Rare and popular plants part of Audubon sale
March 27, 2012 · Updated 7:42 PM
Rare plants, popular plants, knowledgeable plant advice, habitat improvement for birds and butterflies: All of that will be available at the Eastside Audubon Pacific Northwest Native Plant Sale.
The event will be from 9 a.m. to 3 p.m. Saturday, April 28 at Kirkland Children’s School, 5311 108th Ave, NE, in Kirkland. It is open to the public.
On the sale grounds, more than 115 plant species will be arranged in nine zones representing typical local growing conditions. Knowledgeable sales staff will help shoppers choose plants that will thrive in every area of the garden as well as attract birds and butterflies.
“So much of Pacific Northwest native habitat has been replaced with pavement and non-native flora that wildlife needs us to restore some of the native plants,” says volunteer sale manager Geary Britton-Simmons, who has bought, grown, and dug up 3,500 plants for the sale. “Locally found birds and butterflies thrive best when they can feed upon the fruits, seeds, flowers and bugs that are found on plants and trees native to the Pacific Northwest.”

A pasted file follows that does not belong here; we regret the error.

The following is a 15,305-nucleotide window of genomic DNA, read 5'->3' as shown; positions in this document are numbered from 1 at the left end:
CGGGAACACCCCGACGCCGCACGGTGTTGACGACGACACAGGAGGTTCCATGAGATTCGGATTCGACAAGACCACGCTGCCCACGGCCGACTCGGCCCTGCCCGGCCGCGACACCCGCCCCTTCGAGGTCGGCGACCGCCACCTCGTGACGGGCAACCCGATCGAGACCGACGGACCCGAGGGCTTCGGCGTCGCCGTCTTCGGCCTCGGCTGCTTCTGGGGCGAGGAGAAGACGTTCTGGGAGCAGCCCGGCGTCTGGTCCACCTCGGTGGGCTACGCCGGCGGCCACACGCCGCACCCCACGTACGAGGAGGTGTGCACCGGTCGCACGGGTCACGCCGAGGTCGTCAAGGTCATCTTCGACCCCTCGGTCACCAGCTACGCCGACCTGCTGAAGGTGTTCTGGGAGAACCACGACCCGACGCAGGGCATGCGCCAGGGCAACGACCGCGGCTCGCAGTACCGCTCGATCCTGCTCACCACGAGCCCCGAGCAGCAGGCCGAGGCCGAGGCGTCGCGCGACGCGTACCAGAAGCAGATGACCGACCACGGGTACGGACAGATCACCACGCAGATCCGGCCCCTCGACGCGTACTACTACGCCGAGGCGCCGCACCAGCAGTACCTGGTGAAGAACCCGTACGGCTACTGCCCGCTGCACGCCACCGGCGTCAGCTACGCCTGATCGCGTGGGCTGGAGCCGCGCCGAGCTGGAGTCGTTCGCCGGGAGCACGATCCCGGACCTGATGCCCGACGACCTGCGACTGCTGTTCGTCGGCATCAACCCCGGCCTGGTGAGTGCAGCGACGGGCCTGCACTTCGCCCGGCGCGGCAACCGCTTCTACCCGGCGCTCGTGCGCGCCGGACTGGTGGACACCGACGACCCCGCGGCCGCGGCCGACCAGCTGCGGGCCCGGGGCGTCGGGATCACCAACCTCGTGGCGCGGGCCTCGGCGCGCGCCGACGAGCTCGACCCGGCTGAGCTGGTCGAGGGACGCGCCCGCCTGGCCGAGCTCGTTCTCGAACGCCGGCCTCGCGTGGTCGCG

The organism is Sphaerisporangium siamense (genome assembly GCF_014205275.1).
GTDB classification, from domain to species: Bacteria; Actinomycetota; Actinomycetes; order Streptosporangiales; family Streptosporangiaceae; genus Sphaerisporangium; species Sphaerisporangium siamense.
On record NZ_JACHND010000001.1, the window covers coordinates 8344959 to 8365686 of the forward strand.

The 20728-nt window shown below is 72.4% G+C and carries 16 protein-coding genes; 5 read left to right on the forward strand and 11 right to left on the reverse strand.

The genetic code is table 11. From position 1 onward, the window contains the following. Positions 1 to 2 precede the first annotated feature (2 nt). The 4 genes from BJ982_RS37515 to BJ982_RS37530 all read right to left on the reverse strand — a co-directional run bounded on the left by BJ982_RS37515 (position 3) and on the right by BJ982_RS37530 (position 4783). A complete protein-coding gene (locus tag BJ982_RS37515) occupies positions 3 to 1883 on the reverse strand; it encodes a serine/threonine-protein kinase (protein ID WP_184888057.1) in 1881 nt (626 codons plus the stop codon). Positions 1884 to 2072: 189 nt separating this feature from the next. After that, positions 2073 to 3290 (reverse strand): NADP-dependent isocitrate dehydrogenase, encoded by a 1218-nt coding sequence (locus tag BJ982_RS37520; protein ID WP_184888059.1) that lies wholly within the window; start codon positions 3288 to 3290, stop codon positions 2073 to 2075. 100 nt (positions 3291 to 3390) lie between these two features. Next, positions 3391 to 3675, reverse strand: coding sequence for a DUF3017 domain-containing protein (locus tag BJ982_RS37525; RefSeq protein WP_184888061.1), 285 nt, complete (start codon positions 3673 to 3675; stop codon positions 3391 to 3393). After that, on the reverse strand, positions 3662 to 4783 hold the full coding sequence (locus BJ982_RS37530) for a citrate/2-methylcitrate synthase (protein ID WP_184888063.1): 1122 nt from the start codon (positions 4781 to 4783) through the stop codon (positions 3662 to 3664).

Popular plants for sale will include Western Trillium, Woods Strawberry, and Red Huckleberry. Among the most hard-to-find that Britton-Simmons has procured are Common Quamash, Tiger Lily, and unusual Black Swamp and Wild Gooseberry varieties. Plants like that just don’t turn up at commercial garden centers.
In addition to encouraging the restoration of native habitat for wildlife, the sale will raise funds for Eastside Audubon’s programs in conservation and education.
Plants, shrubs and trees will be sold in containers from 4 inches to 5 gallons, and wheelbarrows and assistance will be available to help purchasers with larger items. Checks, cash, Visa and MasterCard will be accepted.
Native plant enthusiasts may bring bona fide Pacific Northwest native plants, shrubs, and trees to donate to Eastside Audubon at the sale.
About Eastside Audubon
Eastside Audubon is the National Audubon Society chapter active in Bellevue, Bothell, Carnation, Duvall, Issaquah, Kirkland, North Bend, Redmond, Sammamish, Snoqualmie, Woodinville, and unincorporated East King County.
Eastside Audubon works to protect, preserve, and enhance natural ecosystems for the benefit of birds, other wildlife, and people.